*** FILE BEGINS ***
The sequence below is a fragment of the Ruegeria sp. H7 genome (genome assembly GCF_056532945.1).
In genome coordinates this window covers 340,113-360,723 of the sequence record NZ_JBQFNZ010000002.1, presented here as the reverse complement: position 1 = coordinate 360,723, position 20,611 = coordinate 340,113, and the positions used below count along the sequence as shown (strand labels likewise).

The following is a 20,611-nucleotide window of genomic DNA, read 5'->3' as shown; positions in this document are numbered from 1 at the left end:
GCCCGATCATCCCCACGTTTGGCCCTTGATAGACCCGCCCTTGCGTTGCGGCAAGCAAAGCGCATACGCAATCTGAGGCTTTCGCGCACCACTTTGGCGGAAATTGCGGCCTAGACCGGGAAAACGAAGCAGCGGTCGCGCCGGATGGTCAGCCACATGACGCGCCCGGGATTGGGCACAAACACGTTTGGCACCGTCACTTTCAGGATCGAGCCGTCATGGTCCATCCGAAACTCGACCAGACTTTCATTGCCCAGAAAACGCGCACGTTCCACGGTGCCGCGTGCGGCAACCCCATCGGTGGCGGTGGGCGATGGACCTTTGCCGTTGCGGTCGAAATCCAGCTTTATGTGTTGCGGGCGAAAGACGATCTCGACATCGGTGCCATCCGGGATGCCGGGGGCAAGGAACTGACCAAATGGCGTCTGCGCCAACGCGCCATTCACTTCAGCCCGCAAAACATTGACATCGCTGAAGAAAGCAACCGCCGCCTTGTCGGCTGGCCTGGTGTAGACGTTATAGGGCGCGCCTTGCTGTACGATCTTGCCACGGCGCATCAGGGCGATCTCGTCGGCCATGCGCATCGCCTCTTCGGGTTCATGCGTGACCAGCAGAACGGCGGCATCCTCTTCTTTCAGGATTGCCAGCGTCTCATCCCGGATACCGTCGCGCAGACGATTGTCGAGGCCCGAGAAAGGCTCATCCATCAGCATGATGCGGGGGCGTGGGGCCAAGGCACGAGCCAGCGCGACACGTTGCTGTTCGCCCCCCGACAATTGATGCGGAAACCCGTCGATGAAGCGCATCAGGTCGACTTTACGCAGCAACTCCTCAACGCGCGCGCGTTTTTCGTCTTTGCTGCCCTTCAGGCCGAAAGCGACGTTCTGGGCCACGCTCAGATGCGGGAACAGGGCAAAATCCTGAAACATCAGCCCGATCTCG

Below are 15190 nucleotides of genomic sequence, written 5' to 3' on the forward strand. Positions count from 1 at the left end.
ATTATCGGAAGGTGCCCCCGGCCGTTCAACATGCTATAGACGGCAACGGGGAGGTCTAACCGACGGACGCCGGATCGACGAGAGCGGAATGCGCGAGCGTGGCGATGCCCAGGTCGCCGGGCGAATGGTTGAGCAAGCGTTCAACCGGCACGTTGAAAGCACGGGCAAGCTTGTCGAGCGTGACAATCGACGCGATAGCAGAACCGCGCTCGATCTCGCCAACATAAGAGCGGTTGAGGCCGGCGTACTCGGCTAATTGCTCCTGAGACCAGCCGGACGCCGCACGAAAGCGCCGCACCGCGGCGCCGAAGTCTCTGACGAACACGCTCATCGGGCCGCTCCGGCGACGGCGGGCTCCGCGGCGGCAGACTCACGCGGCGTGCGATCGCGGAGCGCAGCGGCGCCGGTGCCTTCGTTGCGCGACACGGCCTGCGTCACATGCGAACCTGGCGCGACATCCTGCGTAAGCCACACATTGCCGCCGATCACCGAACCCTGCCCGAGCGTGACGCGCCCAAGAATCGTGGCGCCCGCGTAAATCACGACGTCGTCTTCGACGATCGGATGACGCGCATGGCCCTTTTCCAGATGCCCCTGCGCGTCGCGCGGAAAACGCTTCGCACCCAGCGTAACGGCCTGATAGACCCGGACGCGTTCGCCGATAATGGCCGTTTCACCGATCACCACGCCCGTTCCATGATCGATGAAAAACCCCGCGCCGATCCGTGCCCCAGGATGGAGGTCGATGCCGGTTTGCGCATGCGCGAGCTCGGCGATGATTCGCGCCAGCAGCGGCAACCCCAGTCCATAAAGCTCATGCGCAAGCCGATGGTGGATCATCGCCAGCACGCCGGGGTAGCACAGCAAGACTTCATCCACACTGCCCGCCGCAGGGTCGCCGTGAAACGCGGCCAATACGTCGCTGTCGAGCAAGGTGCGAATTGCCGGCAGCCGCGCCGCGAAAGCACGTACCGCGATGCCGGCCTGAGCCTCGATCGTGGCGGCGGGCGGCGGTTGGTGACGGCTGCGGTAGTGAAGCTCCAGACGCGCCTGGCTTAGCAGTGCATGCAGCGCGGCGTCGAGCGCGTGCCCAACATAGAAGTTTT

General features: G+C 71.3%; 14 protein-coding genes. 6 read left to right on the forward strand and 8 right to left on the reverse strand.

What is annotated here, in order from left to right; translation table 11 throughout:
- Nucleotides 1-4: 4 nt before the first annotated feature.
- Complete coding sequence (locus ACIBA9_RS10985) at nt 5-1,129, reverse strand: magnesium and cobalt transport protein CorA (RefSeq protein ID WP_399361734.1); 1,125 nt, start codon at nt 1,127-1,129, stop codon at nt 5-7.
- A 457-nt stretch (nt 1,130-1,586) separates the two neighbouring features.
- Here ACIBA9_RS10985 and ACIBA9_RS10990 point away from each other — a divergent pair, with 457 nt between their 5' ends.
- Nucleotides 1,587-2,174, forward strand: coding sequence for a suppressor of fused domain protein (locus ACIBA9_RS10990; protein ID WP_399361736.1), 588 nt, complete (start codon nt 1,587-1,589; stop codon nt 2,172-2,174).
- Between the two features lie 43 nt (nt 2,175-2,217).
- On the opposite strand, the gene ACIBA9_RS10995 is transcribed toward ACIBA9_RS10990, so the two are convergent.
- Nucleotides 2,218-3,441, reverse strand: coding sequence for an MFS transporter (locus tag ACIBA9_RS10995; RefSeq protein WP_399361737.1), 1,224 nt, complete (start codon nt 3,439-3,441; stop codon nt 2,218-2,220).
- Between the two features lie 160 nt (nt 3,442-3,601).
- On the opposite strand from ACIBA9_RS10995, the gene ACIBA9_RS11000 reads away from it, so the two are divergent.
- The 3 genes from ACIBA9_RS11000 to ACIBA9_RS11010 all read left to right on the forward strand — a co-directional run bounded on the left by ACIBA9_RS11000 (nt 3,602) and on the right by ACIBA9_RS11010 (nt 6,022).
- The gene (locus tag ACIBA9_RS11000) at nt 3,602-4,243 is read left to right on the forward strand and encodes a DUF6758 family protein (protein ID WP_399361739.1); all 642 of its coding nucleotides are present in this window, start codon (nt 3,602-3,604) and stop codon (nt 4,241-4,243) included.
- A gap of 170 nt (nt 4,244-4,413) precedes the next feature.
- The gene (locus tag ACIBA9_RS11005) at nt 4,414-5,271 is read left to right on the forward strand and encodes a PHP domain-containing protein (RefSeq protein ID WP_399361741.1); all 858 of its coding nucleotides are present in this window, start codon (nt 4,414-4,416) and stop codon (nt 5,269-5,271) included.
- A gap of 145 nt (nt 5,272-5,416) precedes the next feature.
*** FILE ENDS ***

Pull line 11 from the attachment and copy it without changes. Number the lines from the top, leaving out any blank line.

- A 457-nt stretch (nt 1,130-1,586) separates the two neighbouring features.